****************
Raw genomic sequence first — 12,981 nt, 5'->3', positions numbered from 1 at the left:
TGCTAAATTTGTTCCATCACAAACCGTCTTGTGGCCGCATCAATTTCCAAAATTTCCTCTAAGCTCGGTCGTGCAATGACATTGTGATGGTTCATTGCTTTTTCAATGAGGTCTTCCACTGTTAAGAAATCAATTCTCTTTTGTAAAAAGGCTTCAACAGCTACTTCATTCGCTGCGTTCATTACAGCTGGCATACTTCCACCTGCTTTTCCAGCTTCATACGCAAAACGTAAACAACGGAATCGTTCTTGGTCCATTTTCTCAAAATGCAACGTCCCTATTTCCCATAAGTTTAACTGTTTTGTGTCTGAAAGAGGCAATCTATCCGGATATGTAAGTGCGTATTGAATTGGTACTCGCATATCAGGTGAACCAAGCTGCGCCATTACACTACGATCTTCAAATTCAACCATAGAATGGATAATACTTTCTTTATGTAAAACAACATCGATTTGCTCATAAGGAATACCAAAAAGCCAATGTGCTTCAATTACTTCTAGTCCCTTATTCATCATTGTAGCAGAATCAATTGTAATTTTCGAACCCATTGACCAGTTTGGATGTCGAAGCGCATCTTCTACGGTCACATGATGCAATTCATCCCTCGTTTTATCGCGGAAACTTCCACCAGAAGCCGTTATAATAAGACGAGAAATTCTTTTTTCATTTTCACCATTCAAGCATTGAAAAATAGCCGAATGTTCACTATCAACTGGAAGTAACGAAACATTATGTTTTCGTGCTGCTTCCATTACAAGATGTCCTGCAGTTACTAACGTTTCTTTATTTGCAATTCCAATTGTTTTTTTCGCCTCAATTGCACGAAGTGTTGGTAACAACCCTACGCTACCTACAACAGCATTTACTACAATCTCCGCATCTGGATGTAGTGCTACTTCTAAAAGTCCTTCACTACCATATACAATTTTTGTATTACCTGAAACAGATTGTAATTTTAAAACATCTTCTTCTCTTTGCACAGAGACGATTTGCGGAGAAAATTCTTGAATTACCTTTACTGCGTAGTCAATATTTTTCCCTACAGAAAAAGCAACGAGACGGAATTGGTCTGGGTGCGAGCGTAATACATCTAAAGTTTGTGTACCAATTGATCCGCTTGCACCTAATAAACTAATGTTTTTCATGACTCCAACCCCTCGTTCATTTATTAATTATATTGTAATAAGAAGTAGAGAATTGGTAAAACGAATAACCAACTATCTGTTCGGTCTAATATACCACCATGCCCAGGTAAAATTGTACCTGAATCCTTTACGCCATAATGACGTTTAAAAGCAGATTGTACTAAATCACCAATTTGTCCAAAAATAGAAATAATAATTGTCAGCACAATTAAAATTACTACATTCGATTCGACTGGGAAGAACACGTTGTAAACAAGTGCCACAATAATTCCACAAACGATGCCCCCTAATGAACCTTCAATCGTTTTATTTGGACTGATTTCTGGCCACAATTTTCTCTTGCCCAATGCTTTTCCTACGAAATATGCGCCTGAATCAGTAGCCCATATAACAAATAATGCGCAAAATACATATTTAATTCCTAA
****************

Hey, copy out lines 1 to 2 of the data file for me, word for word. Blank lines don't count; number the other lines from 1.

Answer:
Raw genomic sequence first — 12,981 nt, 5'->3', positions numbered from 1 at the left:
TGCTAAATTTGTTCCATCACAAACCGTCTTGTGGCCGCATCAATTTCCAAAATTTCCTCTAAGCTCGGTCGTGCAATGACATTGTGATGGTTCATTGCTTTTTCAATGAGGTCTTCCACTGTTAAGAAATCAATTCTCTTTTGTAAAAAGGCTTCAACAGCTACTTCATTCGCTGCGTTCATTACAGCTGGCATACTTCCACCTGCTTTTCCAGCTTCATACGCAAAACGTAAACAACGGAATCGTTCTTGGTCCATTTTCTCAAAATGCAACGTCCCTATTTCCCATAAGTTTAACTGTTTTGTGTCTGAAAGAGGCAATCTATCCGGATATGTAAGTGCGTATTGAATTGGTACTCGCATATCAGGTGAACCAAGCTGCGCCATTACACTACGATCTTCAAATTCAACCATAGAATGGATAATACTTTCTTTATGTAAAACAACATCGATTTGCTCATAAGGAATACCAAAAAGCCAATGTGCTTCAATTACTTCTAGTCCCTTATTCATCATTGTAGCAGAATCAATTGTAATTTTCGAACCCATTGACCAGTTTGGATGTCGAAGCGCATCTTCTACGGTCACATGATGCAATTCATCCCTCGTTTTATCGCGGAAACTTCCACCAGAAGCCGTTATAATAAGACGAGAAATTCTTTTTTCATTTTCACCATTCAAGCATTGAAAAATAGCCGAATGTTCACTATCAACTGGAAGTAACGAAACATTATGTTTTCGTGCTGCTTCCATTACAAGATGTCCTGCAGTTACTAACGTTTCTTTATTTGCAATTCCAATTGTTTTTTTCGCCTCAATTGCACGAAGTGTTGGTAACAACCCTACGCTACCTACAACAGCATTTACTACAATCTCCGCATCTGGATGTAGTGCTACTTCTAAAAGTCCTTCACTACCATATACAATTTTTGTATTACCTGAAACAGATTGTAATTTTAAAACATCTTCTTCTCTTTGCACAGAGACGATTTGCGGAGAAAATTCTTGAATTACCTTTACTGCGTAGTCAATATTTTTCCCTACAGAAAAAGCAACGAGACGGAATTGGTCTGGGTGCGAGCGTAATACATCTAAAGTTTGTGTACCAATTGATCCGCTTGCACCTAATAAACTAATGTTTTTCATGACTCCAACCCCTCGTTCATTTATTAATTATATTGTAATAAGAAGTAGAGAATTGGTAAAACGAATAACCAACTATCTGTTCGGTCTAATATACCACCATGCCCAGGTAAAATTGTACCTGAATCCTTTACGCCATAATGACGTTTAAAAGCAGATTGTACTAAATCACCAATTTGTCCAAAAATAGAAATAATAATTGTCAGCACAATTAAAATTACTACATTCGATTCGACTGGGAAGAACACGTTGTAAACAAGTGCCACAATAATTCCACAAACGATGCCCCCTAATGAACCTTCAATCGTTTTATTTGGACTGATTTCTGGCCACAATTTTCTCTTGCCCAATGCTTTTCCTACGAAATATGCGCCTGAATCAGTAGCCCATATAACAAATAATGCGCAAAATACATATTTAATTCCTAA